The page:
St Patrick’s Day 17th March – Bite-sized for KS1, KS2

By Robert Reed

St Patrick’s Day Parades

St Patrick’s Day originally celebrated the arrival of Christianity in Ireland.  Nowadays, it’s celebrated equally as a festival of Irish heritage and culture.  The celebration is marked throughout the world, not just in Ireland itself.  The biggest St Patrick’s Day parade is in New York City; but, Ireland holds the record for the smallest parade! (lasting a distance of 23.4 metres between the only two pubs in the village of Dripsey, Cork).

St Patrick’s Day school assemblies

Every year schools worldwide celebrate St Patrick’s Day with a school assembly.  A couple of scripts for primary school assemblies are available here: http://www.artdramascripts.com/st_patricks_play

Dressing up like leprechauns

In addition to parades, people celebrate by “the wearing of the green” (shamrocks) and dressing up.  This includes wearing ginger coloured wigs and beards and looking like mischievous leprechauns- who are said to love collecting gold.  [Hmm, that’s a bit like international bankers, but when bankers get up to mischief they wipe a few trillion from the global economy.]  If you’re feeling energetic, you don’t have to be a member of Riverdance to try Irish dancing and appreciate Irish folk music.

KS2: Everything you need to know about the Romans in 365 words!

By Robert Reed

Legend has it that Rome was founded by the twins Romulus and Remus on 21 April 753 BC.  The legend doesn’t say at what time of day this occurred, but it was probably after breakfast.  The city was named in honour of Romulus.

KS2 Ideas: There is a fantastic and very funny play for primary schools available at http://artdramascripts.com/lost_eagles , which includes dressing up as Roman soldiers.

At first, Rome was ruled by kings; however, that ended in about 509 BC when Lucius Junius Brutus established the Roman Republic based on elections and assemblies.

There were some tough times for the Romans, the Gauls looted Rome in the third century and Hannibal gave the legions a fright with some elephants, but the Romans won the day. With a highly professional and skilled army, Rome began to conquer all her neighbours, which brought a flood of wealth and slaves (including Spartacus).

Soon Rome was divided between a super-rich elite and a mass of poor folks.

In 27 BC, Augustus became emperor after having defeated Antony and Cleopatra’s forces.  It was always dangerous being emperor, because someone -usually your nearest and dearest- wanted to murder you as soon as possible.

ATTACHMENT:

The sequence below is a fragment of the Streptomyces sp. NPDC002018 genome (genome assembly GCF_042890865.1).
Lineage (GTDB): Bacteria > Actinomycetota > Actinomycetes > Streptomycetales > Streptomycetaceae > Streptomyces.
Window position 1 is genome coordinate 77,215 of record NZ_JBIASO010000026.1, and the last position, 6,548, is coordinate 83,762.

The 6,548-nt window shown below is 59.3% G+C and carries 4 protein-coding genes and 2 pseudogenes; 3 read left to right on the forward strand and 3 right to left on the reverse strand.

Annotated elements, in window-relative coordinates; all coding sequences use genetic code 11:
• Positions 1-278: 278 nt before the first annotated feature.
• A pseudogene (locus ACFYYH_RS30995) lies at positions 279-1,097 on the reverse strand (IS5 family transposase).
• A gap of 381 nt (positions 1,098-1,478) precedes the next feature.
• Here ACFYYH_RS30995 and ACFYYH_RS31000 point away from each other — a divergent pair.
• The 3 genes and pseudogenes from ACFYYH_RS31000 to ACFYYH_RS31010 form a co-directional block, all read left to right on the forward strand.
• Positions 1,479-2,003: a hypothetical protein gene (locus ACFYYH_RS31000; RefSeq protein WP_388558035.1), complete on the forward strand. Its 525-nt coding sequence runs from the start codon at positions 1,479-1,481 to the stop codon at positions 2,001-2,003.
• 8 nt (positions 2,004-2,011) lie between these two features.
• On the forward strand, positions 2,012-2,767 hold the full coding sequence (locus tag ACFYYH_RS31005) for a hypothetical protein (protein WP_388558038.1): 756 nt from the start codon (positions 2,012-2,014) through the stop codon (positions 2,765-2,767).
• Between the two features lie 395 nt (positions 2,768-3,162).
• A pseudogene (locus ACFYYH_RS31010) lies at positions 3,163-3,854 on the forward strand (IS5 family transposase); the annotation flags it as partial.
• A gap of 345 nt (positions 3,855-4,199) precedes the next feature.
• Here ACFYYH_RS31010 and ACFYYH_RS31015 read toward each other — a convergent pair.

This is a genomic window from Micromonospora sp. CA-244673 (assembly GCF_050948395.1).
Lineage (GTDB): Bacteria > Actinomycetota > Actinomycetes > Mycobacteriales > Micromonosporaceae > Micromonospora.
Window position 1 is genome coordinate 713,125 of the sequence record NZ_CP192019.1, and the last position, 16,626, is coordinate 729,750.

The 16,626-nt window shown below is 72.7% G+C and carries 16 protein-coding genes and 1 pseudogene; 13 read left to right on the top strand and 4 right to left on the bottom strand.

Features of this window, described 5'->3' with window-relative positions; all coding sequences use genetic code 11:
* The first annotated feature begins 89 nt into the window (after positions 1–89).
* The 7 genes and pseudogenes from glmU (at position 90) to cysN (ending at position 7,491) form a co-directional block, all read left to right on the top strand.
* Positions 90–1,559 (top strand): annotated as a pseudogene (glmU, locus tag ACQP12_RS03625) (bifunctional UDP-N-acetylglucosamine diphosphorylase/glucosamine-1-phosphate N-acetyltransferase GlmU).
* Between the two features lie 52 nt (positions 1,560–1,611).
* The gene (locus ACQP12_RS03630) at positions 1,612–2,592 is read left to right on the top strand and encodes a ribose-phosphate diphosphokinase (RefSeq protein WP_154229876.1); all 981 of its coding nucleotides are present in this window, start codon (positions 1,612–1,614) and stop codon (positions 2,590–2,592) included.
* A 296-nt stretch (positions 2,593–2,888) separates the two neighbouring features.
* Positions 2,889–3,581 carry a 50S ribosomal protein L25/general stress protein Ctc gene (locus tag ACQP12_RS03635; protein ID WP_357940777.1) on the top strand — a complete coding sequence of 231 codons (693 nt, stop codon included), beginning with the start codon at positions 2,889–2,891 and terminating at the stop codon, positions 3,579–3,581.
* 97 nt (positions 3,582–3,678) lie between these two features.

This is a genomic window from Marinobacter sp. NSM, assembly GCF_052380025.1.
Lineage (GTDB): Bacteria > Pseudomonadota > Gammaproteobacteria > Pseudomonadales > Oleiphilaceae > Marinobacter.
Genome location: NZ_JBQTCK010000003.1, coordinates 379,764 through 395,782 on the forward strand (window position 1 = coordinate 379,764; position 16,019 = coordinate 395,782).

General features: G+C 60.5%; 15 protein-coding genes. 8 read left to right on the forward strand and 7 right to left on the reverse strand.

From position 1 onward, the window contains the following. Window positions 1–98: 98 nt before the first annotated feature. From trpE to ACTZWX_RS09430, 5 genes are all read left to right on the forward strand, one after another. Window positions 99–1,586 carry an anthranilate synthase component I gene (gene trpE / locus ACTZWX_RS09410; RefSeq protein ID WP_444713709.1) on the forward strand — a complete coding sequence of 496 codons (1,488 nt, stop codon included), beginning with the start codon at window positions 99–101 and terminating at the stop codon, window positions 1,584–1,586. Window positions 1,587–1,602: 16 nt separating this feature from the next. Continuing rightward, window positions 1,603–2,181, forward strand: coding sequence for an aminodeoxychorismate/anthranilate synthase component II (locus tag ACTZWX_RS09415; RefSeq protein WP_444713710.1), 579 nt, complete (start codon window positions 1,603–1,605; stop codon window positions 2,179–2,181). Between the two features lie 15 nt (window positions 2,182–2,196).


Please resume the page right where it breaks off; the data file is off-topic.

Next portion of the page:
Under Trajan in 117 AD, the empire reached its greatest territorial extent: stretching from Britain to Egypt.

Marcus Aurelius was the last of the ‘Five Good Emperors’.  There were also some very mad and dangerous emperors, like Nero and Caligula.  Definitely not the kind of people who should become head teachers, but great names for class pets.

Popular entertainments were used to pacify the masses: like gladiatorial combat and chariot racing.

Political divisions, civil wars, economic problems, plague and a whole load of invading tribes meant trouble for the Imperium Romanum.  In 410 AD, the Visgoths trashed Rome and the once all-powerful Roman army ceased to exist, and that was the end of the Western Roman Empire.  However, in the East the empire continued as the Christian Byzantine Empire for another thousand years.

The Romans were great builders, leaving behind roads, aqueducts, monuments, temples, palaces and baths.  All this building was partly made possible by the invention of concrete.

Moreover, the Romans left a lasting legacy in many fields including art, literature, law, government, warfare, language and many more. However, there is no evidence that they invented Marmite, or PlayStations.

If the cohort in your class are researching the Romans, I suggest they visit this site: http://www.bbc.co.uk/schools/primaryhistory/romans/ .

St. George’s Day 23rd April – Fun Facts for KS1, KS2 Kids

By Robert Reed

St. George, or Georgius as named by his mum and dad, came from Lydda in Palestine.  He followed his father’s footsteps and became an officer in the Roman army.  Georgius seemed destined for a brilliant military career, until it was decreed that soldiers were banned from being Christian.  That was a problem because there was no way that George was going to renounce his faith. He was martyred on 23rd April CE 303 after some very unpleasant treatment.

The more popular story of George as a knight in shining armour defeating the dragon and saving a fair maiden dates from the Golden Legend– a thirteenth-century best seller in England.

If you’d like to read or perform St George’s story with children – in class or in a school assembly – visit : http://artdramascripts.com/st_georges_play where you could find a brilliant fictitious fun play featuring Saint George and his heroic quests adapted from the legend of St George and the Dragon.

George became the model of a chivalrous knight- the kind of bloke who’d give your granny a ride on his horse back from Tesco with all her shopping without complaint.  The English began to call upon St. George’s help in tricky situations: for example, before the battle of Agincourt, “Cry ‘God for Harry, England and Saint George!’”

Nowadays, St. George’s Day is celebrated with parades, pageants, a few re-enactments of St. George’s altercation with the dragon, and lots of flag waving of course.  People used to wear a red rose in their lapel, but that doesn’t happen any more.  (I think that’s a pity.)

Also, Saint George is the patron saint of several other countries, including Georgia. In fact, the Georgians loved the legend of St. George so much they named their entire country after him (kind of).

Interestingly enough, the 23rd April is the same day William Shakespeare was born… and died.

If you’d like to find out more about St. George, visit: http://resources.woodlands-junior.kent.sch.uk/customs/stgeorge.html .